Burford claims almost half of $324M Argentina arbitration win

American Lawyer | 24 July 2017

Burford claims almost half of $324M Argentina arbitration win

by Ben Hancock

Litigation funder Burford Capital has announced a win in one of its earliest investments in an international arbitration, saying in a release over the weekend that it stands to take home roughly $140 million from a $324 million recovery against the government of Argentina.

The underlying case was brought in 2008 on behalf of the bankrupt Spanish operators of the airlines Aerolíneas Argentinas, Argentina’s flag carrier, and its subsidiary Austral-Cielos del Sur. In a lengthy decision handed down Friday, a three-person panel established at the International Centre for Settlement of Investment Disputes (ICSID) found the airlines were expropriated in violation of the bilateral investment treaty Spain and Argentina reached in 1991. One panel member dissented.

The case, Teinver v. The Argentine Republic, was a pioneering investment for Burford. It committed $13 million to help pay a portion of the legal fees for Houston-based Roberto Aguirre Luzi and his team at King & Spalding, which represented the claimants, in a deal in 2010. That was just a year after the litigation funder got off the ground.

Both the investor-state case and Burford’s role in seeking to profit from it turned out to be hugely controversial in Argentina. The Argentinian government at one point sought criminal charges against Burford and accused some of the lawyers involved — including Luzi, an Argentinian national — of treason, though nothing ever came from those threats.

The thrust of the case is that Argentina’s government forced the owners of the airlines to sell them to the government for nothing. The owners allege the businesses were run into the ground because of how the government regulated ticket prices, restricting them to levels that were too low given the price of fuel.

Teinver’s legal team argued it was owed damages to the tune of $1.5 billion. The tribunal didn’t agree with them on every point, and so the damages came up well short of that. But it’s still a significant amount of money — both for the claimant and Burford.

“We are very pleased with this result and are gratified to see justice done for Teinver and its stakeholders,” Burford CEO Christopher Bogart said in a statement. “Without Burford’s capital, it is doubtful that this kind of recovery could have been obtained for the claimants.”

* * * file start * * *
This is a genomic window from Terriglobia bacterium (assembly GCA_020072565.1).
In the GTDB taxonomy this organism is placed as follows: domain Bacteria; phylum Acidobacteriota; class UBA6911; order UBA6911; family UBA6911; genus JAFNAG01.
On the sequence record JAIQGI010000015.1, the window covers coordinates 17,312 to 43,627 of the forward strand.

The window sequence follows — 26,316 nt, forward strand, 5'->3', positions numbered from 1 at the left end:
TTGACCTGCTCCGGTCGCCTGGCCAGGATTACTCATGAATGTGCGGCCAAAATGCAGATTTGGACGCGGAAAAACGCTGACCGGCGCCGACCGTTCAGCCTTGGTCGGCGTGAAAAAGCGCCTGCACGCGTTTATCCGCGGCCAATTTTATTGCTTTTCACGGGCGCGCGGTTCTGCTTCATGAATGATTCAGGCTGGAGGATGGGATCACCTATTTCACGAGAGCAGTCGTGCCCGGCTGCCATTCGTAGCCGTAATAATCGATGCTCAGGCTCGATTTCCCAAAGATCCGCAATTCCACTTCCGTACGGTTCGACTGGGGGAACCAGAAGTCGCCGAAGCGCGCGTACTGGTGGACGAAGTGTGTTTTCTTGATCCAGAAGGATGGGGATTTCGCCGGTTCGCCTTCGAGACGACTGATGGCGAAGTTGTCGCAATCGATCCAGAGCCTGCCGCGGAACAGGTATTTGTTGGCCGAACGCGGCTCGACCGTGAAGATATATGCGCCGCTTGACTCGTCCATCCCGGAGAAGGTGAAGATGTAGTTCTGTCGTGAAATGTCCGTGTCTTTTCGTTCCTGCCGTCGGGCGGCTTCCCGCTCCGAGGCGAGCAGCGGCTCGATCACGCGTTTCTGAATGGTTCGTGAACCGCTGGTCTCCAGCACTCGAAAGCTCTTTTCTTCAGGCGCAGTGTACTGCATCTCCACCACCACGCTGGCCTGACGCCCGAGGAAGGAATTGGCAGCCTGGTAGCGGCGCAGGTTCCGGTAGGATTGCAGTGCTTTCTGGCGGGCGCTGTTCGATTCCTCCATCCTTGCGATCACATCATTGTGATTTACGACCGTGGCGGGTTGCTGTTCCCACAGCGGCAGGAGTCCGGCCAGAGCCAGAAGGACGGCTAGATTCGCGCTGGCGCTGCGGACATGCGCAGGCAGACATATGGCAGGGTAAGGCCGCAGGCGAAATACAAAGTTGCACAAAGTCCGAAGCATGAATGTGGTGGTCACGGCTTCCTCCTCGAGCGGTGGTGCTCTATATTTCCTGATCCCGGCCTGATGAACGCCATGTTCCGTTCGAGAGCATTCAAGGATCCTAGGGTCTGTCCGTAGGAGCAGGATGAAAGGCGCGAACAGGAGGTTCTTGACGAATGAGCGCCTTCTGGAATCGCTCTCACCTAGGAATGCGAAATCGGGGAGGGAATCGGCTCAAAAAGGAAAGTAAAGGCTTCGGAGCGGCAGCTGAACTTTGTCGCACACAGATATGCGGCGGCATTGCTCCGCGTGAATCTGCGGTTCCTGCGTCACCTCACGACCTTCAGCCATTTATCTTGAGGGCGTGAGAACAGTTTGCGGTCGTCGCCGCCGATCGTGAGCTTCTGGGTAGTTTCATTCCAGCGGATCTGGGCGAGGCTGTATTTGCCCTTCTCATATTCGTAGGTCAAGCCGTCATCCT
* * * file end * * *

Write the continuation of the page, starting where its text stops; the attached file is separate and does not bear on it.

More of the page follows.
Litigation funding deals typically remain confidential, but Burford’s role was disclosed in the context of the bankruptcy proceedings in Spanish court surrounding the airlines’ former owners. Burford also announced the win as part of its legal obligations to keep investors in the public company informed of major developments.

Its release offers a relatively rare glimpse into just how much of a share funders can walk away with when a case is successful. Burford’s portion of the $324 million award is just over 40 percent, and more than 10 times its initial investment.

In an email Monday, Burford managing director Travis Lenkner said the funder’s share is comparable to what a lawyer working on contingency might charge. He also noted there’s “significant binary risk associated with an international arbitration of this type.”

“The cost of capital is lower than the market contingent-fee percentage for complex litigation once you take into account that our capital paid out-of-pocket costs as well as legal fees,” Lenkner added. “And of course, all of the details of this arrangement were approved by the Spanish court as fair to creditors and market-appropriate given the circumstances.”

This isn’t the end of the road for the legal saga, and neither Teinver nor Burford can yet count on that award money in the bank. In its announcement to investors, Burford noted there remains “various avenues for challenge to the decision and the matter is not yet free of litigation risk.” Although it’s rare for a court to overturn an arbitration award, it can happen, and there’s still the small matter of actually getting the Argentinian government to pay.

A spokeswoman for the Argentinian embassy in Washington, D.C., where ICSID is based, did not immediately respond to a request for comment on Monday.

Luzi, reached by phone Tuesday, would only offer a few words when asked about the win. “We are very happy,” he said.

source: American Lawyer